"About eight years ago, on a back street on the fringe of the city. They were raping a teenage girl, holding a knife to her throat." Louis's tone was conversational. "I killed them both and walked the girl home."
     "How is it that a man of your size and gentility knows so much about violence as to be able to kill two men at will? You weren't carrying your shotgun that day, were you?"
     "No, Father, I wasn't armed."
     "Well?"
     There was a pause.
     "Call it a gift. I'm not exactly what I appear to be. I never have been."
     "And you feel no remorse for any of this? My God, Louis, what kind of man are you? Have I ever known you at all?"
     "I may not be exactly what I appear to be, Father, but I am a man." The words were droplets of molten iron. "Twice, when there was no one else to do it, I've acted in defense of my kind. To do so, it was necessary that I kill. Was it horrible? Yes, just as it should be. Did it leave me with nightmares? Yes, just as it should have. If the necessity were to recur, would I do it again? Yes, in a heartbeat. And that, too, is as it should be."
     Schliemann had had all the words shocked out of him. The twitch had traveled down from his elbow to his hand, whose fingers were dancing beyond his control. Something seemed to be happening in his ribcage, too.
     "The Church doesn't have much to say about earthly justice, Father. I've always wondered why. Maybe the notion of divine justice is as much as it has to give us. But justice in this world is a human artifact. Either it's made by individuals or it doesn't exist. I have made my share of it, and I don't regret it in the slightest. Now you've heard about all of it, though I never intended that you should. Does the Church cast me out for this?"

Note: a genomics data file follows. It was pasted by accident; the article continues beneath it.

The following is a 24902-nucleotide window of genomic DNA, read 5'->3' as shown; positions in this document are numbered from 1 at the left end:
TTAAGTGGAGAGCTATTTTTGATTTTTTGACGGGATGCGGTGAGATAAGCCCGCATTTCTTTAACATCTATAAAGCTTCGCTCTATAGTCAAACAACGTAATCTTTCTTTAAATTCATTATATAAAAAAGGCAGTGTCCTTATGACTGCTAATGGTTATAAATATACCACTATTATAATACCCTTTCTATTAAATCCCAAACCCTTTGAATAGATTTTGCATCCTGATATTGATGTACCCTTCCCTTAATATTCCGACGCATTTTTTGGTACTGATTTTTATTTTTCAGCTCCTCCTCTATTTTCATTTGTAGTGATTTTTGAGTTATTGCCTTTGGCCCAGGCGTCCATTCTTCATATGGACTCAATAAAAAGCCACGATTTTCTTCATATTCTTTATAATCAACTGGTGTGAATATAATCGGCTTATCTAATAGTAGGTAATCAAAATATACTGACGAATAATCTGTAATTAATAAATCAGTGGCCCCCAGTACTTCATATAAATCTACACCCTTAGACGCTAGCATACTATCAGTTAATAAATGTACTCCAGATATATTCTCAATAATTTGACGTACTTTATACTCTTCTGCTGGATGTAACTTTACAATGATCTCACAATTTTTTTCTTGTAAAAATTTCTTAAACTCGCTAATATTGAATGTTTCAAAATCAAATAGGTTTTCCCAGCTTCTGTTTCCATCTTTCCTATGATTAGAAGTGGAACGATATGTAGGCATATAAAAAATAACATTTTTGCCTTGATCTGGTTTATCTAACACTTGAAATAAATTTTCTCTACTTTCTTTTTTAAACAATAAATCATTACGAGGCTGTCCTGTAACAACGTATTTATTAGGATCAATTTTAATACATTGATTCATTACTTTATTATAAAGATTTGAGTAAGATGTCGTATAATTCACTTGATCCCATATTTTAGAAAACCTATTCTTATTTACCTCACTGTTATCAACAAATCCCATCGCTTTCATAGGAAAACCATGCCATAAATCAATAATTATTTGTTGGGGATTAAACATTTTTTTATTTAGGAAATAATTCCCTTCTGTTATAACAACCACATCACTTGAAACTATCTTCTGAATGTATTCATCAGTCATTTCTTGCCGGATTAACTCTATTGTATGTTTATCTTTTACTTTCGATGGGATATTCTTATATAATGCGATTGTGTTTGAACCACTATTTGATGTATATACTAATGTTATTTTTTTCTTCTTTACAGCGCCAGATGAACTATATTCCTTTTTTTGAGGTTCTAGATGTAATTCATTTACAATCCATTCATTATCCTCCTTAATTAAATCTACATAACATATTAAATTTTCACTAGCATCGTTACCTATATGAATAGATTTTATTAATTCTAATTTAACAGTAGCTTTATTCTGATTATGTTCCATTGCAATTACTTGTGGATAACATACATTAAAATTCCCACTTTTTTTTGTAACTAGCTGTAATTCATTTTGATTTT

If there is to be justice in this world, men must make it. We must make it. But there’s more and worse: Whenever we decline to make justice, injustice will reign – and should injustice pile sufficiently deep, all justice will be extinguished.


     There’s been a lot of injustice recently, so much that our individual practitioners of injustice for power and profit have become extremely brazen. The following video from Bill Whittle gives us an example thereof:

     Hillary Clinton has gotten away with the violation of the laws concerning the security of classified information. Whether you like them or not, they are federal law, and they bind everyone equally. However, to be a Clinton is to be above the law, at least in the Clintons’ eyes. However they contrived it, Hillary got away with it – and the Clintons got the attorney-general and the director of the FBI to collaborate with them.

     This was made possible by our tolerance of previous injustices, in particular our tolerance of the politicization of the Justice Department and the many injustices Bill Clinton committed while he held the Oval Office. It appears irreversible. All we can do now is refuse Hillary Clinton the presidency.